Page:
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© Copyright 1998 by the Wyoming Department of Employment, Research & Planning
This month Wyoming Labor Force Trends is supplying the current Covered Employment and Wages data for the quarter, with running monthly totals over the year (see Table 1). Trends will continue to offer this data for every quarter, as it becomes available.
The highest level of monthly employment in 1997 was in June (226,974), due to the seasonal nature of many of the jobs in Wyoming. The lowest level of monthly employment occurred in February (204,310) for the same reason.
As shown in Table 2, the three industries with the most average monthly employment in the fourth quarter of 1997 were Services (45,297), Retail Trade (44,386) and Local Government (35,648). The three industries with the least average monthly employment were Wholesale Trade (7,847), Federal Government (6,871), and Agriculture (2,972).
The percent change from fourth quarter 1996 to 1997 by industry shows that the largest gain in employment was in Mining (7.7%). The biggest loss in employment was in Federal Government (-1.3%). In terms of total payroll, the largest percent gain was in Mining (11.7%) and the smallest gain was in Local Government (1.8%). The highest and lowest average weekly wage percent changes were in the Federal Government (10.5%) and Local Government (1.9%).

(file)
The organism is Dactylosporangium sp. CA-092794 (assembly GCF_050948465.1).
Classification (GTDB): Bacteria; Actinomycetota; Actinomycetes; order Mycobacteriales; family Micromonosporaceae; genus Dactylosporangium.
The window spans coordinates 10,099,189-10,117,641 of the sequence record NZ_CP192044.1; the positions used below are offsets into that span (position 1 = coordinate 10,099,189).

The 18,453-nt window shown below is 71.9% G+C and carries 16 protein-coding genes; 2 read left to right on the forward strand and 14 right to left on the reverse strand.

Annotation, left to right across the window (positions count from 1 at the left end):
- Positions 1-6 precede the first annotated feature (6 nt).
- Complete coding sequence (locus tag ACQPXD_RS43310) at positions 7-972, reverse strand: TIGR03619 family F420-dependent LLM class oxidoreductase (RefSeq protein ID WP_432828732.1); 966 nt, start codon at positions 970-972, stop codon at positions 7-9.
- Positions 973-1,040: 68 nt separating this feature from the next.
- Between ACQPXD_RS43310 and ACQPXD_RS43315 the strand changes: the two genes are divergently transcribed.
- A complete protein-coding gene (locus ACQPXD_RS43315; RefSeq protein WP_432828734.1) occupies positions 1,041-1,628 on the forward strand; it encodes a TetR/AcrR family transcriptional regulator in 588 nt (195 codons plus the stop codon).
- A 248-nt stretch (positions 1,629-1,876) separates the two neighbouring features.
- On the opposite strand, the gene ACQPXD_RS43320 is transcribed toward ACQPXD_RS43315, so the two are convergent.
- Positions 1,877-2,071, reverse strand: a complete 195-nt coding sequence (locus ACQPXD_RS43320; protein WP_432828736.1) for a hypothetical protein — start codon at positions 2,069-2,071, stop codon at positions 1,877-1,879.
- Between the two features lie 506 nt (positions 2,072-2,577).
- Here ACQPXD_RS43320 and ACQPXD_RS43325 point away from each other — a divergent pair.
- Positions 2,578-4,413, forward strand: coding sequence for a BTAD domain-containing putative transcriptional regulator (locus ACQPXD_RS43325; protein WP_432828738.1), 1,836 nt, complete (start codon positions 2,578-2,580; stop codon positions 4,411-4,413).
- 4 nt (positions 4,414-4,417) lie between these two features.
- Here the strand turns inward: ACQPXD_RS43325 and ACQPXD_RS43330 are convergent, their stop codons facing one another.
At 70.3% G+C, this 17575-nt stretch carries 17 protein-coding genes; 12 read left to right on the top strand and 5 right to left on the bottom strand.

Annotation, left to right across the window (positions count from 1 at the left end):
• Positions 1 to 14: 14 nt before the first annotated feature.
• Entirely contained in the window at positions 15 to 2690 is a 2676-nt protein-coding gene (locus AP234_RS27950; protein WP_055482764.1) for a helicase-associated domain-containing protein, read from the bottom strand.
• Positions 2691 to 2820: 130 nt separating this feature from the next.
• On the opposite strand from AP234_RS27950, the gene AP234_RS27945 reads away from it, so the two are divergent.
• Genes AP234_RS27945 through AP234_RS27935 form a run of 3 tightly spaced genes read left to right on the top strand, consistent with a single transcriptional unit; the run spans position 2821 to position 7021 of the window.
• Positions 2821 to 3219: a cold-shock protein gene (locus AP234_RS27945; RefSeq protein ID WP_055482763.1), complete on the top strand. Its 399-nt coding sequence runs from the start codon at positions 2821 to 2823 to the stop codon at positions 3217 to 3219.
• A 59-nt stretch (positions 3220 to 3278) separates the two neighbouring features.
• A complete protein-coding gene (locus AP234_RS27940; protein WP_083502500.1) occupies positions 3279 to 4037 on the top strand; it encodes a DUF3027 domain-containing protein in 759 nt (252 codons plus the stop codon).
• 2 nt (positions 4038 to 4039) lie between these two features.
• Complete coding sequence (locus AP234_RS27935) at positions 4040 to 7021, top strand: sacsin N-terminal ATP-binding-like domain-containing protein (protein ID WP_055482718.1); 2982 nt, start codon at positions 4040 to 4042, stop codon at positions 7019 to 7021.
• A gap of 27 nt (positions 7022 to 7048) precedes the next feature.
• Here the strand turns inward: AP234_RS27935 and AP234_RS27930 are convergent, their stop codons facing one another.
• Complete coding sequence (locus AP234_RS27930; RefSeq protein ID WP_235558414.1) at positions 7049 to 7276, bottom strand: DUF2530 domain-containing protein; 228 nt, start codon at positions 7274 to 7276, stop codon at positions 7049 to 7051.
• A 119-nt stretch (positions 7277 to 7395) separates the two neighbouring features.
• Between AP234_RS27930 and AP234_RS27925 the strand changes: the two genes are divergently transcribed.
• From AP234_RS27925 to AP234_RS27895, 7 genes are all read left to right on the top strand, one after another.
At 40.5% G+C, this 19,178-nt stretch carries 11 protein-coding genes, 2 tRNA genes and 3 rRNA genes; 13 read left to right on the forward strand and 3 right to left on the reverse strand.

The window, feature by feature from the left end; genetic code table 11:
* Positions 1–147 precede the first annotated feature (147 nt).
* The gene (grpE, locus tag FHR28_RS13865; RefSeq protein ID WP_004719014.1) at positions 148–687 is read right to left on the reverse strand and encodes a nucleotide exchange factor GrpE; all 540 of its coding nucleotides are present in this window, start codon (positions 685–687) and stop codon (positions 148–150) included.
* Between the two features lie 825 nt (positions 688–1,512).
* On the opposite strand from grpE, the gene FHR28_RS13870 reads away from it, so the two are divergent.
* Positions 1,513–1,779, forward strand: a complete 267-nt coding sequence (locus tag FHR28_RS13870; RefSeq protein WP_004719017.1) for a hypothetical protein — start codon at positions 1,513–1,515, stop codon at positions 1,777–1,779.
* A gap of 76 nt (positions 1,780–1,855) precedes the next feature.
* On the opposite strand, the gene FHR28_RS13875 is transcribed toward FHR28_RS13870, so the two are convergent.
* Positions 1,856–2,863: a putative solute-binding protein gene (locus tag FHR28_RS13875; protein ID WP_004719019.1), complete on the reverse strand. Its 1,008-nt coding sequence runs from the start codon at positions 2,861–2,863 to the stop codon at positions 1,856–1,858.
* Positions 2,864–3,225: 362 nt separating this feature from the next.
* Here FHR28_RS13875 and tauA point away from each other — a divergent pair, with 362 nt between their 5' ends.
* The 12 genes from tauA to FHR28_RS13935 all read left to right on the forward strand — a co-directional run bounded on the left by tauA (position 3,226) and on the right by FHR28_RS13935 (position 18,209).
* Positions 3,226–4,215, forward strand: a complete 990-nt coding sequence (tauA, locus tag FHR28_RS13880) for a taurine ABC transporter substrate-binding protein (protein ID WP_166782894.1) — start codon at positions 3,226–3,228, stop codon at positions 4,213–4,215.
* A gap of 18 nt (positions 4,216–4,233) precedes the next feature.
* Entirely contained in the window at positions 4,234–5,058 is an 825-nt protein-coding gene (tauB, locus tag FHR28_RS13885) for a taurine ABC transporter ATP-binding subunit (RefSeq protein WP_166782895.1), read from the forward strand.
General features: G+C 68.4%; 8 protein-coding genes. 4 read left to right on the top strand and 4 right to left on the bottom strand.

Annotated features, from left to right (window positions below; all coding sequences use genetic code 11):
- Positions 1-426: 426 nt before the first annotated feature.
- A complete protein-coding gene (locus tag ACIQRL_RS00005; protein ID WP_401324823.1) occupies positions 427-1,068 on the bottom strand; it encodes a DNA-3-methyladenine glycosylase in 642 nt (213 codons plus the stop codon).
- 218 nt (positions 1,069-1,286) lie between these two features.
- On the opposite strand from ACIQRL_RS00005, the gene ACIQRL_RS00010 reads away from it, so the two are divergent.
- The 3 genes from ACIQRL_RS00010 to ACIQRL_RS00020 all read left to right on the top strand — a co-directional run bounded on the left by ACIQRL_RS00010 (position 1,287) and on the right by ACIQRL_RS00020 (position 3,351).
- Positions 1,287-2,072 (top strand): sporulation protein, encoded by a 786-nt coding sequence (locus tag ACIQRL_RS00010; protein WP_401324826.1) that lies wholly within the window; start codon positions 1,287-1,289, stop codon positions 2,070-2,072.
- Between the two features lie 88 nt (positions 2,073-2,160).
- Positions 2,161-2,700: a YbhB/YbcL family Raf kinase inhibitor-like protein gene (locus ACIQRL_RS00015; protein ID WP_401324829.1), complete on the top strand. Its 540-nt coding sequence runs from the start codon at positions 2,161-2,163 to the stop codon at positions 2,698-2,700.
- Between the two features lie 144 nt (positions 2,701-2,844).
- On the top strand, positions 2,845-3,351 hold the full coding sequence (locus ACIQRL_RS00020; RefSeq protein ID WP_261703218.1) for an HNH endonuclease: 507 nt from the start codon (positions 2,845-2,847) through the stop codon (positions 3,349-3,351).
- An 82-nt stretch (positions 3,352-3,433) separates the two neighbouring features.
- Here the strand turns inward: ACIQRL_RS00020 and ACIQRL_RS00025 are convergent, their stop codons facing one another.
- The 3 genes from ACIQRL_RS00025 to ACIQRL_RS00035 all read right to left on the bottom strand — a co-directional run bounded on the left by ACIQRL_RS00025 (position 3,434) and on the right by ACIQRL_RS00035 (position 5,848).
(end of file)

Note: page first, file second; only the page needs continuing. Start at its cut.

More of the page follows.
The three industries with the highest average weekly wages for fourth quarter 1997 were Mining ($942), Federal Government ($770) and Transportation, Communications, & Public Utilities ($679).
By county, Natrona had the highest numerical average monthly employment increase (974 employees) from fourth quarter 1996 to 1997 (see Table 3). The highest percent increase of employees was in Platte County with a 7.5 percent increase. Lincoln County lost the most employees (-312) while the greatest percentage loss of employees was in Hot Springs (-12.7%).
Total payroll for fourth quarter 1997 rose 6.6 percent from the previous year (see Table 3). Teton County gained 15.4 percent in total payroll ($10,930,781) while Hot Springs County lost 33.2 percent from the previous year (-$4,613,050). In terms of average weekly wage, Teton County gained the most, up 9.0 percent from the previous year ($41) and Hot Springs lost the most, down 23.4 percent (-$113).
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